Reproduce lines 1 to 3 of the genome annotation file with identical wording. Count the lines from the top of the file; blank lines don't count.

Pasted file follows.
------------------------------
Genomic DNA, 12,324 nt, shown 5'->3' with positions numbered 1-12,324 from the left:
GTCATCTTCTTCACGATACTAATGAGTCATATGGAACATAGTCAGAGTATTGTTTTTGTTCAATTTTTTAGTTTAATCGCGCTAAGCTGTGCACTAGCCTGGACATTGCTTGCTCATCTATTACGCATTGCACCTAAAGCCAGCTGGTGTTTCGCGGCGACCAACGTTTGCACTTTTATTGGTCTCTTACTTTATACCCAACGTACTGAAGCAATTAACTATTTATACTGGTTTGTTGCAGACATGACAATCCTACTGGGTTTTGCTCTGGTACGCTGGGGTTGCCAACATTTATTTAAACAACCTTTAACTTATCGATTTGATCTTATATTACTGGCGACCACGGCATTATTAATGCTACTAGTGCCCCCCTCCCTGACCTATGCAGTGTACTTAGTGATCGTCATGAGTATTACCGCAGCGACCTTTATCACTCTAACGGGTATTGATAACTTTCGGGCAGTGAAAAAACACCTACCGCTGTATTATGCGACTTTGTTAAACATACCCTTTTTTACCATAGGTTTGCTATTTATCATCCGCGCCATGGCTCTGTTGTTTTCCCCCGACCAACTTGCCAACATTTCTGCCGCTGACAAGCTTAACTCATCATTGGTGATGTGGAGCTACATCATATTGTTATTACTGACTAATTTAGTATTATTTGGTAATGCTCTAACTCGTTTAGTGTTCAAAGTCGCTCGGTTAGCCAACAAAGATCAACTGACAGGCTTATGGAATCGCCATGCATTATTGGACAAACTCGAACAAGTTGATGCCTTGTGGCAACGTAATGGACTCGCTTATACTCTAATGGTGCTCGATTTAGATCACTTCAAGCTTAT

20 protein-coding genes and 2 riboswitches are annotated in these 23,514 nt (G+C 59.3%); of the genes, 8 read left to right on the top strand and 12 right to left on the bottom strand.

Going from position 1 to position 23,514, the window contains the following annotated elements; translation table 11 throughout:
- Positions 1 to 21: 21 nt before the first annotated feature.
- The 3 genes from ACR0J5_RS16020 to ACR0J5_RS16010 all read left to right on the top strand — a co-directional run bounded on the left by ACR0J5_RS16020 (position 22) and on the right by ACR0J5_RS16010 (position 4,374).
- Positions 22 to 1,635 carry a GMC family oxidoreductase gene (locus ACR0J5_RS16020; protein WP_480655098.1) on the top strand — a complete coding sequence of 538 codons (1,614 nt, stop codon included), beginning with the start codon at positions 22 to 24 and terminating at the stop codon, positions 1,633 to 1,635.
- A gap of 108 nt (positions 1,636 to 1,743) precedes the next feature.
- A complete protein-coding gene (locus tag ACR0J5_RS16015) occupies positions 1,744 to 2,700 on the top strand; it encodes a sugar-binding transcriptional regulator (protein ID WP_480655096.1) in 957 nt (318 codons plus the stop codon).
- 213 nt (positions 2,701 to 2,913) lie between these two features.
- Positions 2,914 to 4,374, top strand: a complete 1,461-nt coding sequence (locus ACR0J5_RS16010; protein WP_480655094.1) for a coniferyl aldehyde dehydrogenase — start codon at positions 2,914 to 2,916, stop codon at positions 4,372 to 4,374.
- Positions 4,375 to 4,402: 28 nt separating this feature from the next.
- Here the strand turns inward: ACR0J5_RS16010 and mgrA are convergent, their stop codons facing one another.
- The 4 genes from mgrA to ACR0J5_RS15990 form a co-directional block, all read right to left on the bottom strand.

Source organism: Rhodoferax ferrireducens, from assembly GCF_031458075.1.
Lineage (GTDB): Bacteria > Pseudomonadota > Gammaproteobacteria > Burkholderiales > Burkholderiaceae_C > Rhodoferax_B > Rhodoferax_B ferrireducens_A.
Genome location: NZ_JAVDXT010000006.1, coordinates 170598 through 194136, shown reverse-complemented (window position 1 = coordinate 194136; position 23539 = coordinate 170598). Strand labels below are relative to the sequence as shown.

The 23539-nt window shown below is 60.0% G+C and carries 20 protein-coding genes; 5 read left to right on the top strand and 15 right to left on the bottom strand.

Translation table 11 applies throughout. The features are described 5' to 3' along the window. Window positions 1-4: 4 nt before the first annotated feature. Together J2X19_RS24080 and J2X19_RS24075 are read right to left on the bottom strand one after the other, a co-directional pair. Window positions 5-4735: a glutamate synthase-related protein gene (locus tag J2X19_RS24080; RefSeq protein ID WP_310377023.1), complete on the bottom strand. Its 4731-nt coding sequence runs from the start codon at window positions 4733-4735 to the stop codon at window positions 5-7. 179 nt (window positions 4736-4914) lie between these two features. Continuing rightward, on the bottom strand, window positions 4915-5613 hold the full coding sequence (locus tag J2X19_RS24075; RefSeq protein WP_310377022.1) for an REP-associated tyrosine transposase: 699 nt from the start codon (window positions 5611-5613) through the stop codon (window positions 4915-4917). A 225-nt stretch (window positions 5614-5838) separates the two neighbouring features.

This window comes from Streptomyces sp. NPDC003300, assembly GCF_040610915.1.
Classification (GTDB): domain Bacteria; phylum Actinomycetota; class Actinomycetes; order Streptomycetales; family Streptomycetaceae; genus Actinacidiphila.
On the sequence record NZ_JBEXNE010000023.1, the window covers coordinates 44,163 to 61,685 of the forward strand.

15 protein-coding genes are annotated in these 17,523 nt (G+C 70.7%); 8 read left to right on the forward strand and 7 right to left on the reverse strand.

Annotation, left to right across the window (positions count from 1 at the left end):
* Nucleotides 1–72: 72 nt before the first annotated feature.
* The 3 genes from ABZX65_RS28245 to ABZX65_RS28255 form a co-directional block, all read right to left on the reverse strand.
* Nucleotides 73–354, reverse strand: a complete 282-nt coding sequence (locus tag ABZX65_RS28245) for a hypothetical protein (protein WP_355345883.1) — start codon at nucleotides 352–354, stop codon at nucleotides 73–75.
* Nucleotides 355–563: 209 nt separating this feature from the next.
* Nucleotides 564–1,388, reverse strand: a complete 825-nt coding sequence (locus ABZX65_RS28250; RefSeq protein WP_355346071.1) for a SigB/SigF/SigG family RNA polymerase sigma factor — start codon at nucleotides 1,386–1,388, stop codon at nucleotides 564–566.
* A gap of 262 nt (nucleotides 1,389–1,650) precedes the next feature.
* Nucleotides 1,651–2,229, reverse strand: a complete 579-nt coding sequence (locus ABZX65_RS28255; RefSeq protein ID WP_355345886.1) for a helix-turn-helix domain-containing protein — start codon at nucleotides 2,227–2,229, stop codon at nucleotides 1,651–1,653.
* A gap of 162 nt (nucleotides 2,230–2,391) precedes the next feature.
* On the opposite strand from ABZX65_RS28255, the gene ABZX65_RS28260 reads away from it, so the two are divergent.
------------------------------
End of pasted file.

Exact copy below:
Genomic DNA, 12,324 nt, shown 5'->3' with positions numbered 1-12,324 from the left:
GTCATCTTCTTCACGATACTAATGAGTCATATGGAACATAGTCAGAGTATTGTTTTTGTTCAATTTTTTAGTTTAATCGCGCTAAGCTGTGCACTAGCCTGGACATTGCTTGCTCATCTATTACGCATTGCACCTAAAGCCAGCTGGTGTTTCGCGGCGACCAACGTTTGCACTTTTATTGGTCTCTTACTTTATACCCAACGTACTGAAGCAATTAACTATTTATACTGGTTTGTTGCAGACATGACAATCCTACTGGGTTTTGCTCTGGTACGCTGGGGTTGCCAACATTTATTTAAACAACCTTTAACTTATCGATTTGATCTTATATTACTGGCGACCACGGCATTATTAATGCTACTAGTGCCCCCCTCCCTGACCTATGCAGTGTACTTAGTGATCGTCATGAGTATTACCGCAGCGACCTTTATCACTCTAACGGGTATTGATAACTTTCGGGCAGTGAAAAAACACCTACCGCTGTATTATGCGACTTTGTTAAACATACCCTTTTTTACCATAGGTTTGCTATTTATCATCCGCGCCATGGCTCTGTTGTTTTCCCCCGACCAACTTGCCAACATTTCTGCCGCTGACAAGCTTAACTCATCATTGGTGATGTGGAGCTACATCATATTGTTATTACTGACTAATTTAGTATTATTTGGTAATGCTCTAACTCGTTTAGTGTTCAAAGTCGCTCGGTTAGCCAACAAAGATCAACTGACAGGCTTATGGAATCGCCATGCATTATTGGACAAACTCGAACAAGTTGATGCCTTGTGGCAACGTAATGGACTCGCTTATACTCTAATGGTGCTCGATTTAGATCACTTCAAGCTTAT

20 protein-coding genes and 2 riboswitches are annotated in these 23,514 nt (G+C 59.3%); of the genes, 8 read left to right on the top strand and 12 right to left on the bottom strand.